In 2018, activist Dinesh Thakur filed a petition in the Delhi High Court seeking a ban on this drug and two other drugs over safety concerns.

In 2019, the drugs technical advisory board, an arm of CDSCO that gave technical advice to the government on Drugs and Cosmetics Act, formed a sub-committee to examine flupenthixol and melitracen. A member of this committee, requesting anonymity, told Scroll that the fixed dose combination’s approval did not follow the necessary protocol and “ideally it should not be marketed until all clinical trials had been done”.

“Even our hands are tied because of the court order,” the member said.

Finally, after delaying the approval for a trial for eight years, in June 2021, the DCGI granted Mankind the permission to conduct Phase IV clinical trials on the FDC. This happened despite several committees constituted by the government recommending a ban on the drug.

The Fixed Dose Combination problem

The case of the flupenthixol and melitracen combination is emblematic of India’s larger failure to regulate fixed dose combinations.

In an article, health activist Dinesh Thakur and lawyer Prashant Reddy state that since 1983, India has issued 444 orders under Section 26A of Drugs and Cosmetics Act to ban drugs, most of them fixed dose combinations like Deanxit. This section allows the government to ban a drug in public interest.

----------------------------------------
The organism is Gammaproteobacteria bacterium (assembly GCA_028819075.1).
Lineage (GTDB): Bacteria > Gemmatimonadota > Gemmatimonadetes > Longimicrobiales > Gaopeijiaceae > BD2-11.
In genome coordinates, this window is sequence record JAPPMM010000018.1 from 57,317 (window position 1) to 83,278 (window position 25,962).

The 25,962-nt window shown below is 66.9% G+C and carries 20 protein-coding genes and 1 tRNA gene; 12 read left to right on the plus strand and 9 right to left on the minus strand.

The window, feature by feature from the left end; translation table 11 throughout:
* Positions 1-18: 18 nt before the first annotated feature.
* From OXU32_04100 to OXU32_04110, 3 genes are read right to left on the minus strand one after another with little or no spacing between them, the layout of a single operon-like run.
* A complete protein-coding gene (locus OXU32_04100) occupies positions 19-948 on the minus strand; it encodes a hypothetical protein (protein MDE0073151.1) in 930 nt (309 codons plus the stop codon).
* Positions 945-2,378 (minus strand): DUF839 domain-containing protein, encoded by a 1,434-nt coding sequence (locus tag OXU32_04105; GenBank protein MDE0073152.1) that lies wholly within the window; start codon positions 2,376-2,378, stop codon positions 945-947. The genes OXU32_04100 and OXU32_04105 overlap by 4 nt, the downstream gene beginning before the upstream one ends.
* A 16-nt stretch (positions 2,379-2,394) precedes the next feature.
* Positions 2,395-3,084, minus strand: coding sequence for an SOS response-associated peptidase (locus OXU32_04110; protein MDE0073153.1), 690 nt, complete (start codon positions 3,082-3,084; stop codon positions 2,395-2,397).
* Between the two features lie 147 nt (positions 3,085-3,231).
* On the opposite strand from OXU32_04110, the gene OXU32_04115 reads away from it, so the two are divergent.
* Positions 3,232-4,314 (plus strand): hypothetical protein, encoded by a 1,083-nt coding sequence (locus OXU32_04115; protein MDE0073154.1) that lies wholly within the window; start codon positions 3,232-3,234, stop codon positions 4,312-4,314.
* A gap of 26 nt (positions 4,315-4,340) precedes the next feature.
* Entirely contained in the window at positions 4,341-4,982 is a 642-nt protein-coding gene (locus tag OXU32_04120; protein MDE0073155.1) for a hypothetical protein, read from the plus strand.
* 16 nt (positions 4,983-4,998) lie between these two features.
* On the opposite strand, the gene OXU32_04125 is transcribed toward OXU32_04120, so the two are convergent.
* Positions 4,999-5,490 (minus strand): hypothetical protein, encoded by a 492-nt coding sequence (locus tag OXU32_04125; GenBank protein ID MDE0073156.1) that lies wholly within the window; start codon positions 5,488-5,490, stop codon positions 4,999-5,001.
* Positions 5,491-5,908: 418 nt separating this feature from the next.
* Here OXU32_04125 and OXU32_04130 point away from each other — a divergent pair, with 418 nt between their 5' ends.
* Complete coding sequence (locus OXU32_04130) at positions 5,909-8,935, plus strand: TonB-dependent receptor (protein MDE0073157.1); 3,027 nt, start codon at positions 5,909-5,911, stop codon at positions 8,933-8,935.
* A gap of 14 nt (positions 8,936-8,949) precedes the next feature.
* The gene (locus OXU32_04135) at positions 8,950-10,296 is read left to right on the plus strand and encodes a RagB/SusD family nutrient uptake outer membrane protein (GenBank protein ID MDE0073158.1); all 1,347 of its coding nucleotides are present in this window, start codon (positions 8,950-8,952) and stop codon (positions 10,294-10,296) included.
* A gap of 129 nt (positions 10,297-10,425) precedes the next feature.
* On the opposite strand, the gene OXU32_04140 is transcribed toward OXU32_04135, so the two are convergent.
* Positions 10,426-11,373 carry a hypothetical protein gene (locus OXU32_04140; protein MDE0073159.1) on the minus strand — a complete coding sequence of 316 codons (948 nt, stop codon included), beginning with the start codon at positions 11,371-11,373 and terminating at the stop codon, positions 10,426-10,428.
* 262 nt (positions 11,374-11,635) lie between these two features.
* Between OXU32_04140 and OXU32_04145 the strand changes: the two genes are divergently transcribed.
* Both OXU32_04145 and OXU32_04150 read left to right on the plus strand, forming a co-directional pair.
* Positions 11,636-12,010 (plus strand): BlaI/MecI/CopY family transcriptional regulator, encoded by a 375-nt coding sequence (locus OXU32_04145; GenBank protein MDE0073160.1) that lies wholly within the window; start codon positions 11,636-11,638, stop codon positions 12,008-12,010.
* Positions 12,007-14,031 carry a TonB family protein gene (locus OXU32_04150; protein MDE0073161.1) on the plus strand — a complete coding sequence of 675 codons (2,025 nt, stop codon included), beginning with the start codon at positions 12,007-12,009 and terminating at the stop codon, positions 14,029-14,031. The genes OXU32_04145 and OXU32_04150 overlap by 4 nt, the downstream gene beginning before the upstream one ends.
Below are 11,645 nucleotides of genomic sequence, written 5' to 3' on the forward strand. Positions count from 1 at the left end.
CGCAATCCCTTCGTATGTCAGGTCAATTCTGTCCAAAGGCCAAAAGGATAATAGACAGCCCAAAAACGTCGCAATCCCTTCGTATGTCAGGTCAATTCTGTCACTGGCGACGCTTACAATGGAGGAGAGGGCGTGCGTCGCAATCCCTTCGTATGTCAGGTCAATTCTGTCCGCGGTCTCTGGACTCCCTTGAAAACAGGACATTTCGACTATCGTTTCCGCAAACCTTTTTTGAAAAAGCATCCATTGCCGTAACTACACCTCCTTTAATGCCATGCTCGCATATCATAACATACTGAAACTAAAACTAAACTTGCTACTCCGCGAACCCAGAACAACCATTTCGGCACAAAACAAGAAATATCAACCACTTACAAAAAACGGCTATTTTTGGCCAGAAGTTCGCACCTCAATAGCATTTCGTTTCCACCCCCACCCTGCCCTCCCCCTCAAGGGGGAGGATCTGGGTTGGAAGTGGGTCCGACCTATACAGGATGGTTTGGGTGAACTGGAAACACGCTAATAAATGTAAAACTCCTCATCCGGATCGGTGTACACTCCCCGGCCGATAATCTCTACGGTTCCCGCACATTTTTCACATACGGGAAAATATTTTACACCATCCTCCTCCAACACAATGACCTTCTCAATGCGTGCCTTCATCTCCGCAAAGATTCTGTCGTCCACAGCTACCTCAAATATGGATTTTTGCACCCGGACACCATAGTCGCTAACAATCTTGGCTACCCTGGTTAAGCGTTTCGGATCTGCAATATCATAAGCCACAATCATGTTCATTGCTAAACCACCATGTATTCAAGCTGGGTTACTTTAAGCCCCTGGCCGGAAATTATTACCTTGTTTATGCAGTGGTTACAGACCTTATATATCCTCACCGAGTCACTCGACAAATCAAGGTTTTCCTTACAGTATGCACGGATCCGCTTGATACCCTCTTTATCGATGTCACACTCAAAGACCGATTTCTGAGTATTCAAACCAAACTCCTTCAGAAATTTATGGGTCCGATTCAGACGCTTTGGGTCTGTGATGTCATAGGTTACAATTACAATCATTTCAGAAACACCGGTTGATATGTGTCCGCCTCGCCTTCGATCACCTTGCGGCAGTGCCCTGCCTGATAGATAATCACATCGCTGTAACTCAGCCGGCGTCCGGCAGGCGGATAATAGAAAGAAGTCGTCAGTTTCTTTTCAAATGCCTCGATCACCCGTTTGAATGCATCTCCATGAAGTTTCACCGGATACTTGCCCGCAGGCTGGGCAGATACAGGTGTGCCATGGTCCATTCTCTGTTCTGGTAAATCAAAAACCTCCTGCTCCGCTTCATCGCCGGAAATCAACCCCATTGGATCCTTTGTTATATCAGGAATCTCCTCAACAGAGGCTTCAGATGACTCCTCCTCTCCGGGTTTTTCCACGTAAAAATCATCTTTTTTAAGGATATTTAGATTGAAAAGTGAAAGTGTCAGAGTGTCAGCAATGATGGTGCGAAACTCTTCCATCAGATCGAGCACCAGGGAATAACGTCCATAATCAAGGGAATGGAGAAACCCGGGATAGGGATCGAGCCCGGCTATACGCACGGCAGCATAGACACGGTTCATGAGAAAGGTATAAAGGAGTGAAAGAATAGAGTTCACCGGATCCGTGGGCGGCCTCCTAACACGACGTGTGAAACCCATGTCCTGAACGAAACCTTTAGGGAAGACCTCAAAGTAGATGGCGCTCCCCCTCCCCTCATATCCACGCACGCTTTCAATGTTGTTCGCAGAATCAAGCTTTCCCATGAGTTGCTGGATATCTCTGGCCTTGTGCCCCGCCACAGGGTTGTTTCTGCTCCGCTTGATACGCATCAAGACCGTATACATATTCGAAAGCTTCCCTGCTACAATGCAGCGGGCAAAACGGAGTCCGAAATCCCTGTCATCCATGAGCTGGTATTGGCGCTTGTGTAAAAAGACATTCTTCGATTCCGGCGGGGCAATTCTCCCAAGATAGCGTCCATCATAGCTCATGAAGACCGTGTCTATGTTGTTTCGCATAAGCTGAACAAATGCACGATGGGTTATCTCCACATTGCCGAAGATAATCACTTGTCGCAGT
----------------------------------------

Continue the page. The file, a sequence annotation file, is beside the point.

But many of these orders, like in the case of flupenthixol and melitracen, remain entangled in litigation. Meanwhile, their sale continues.

Experts point out that several pharmaceutical companies introduce fixed dose combinations to price their product higher than available individual drugs, but the combination may not necessarily have better efficacy in certain cases.

To counter this practice, in 1982 the Indian government introduced a provision to prohibit such fixed dose combinations if they lack therapeutic value or efficacy in treatment.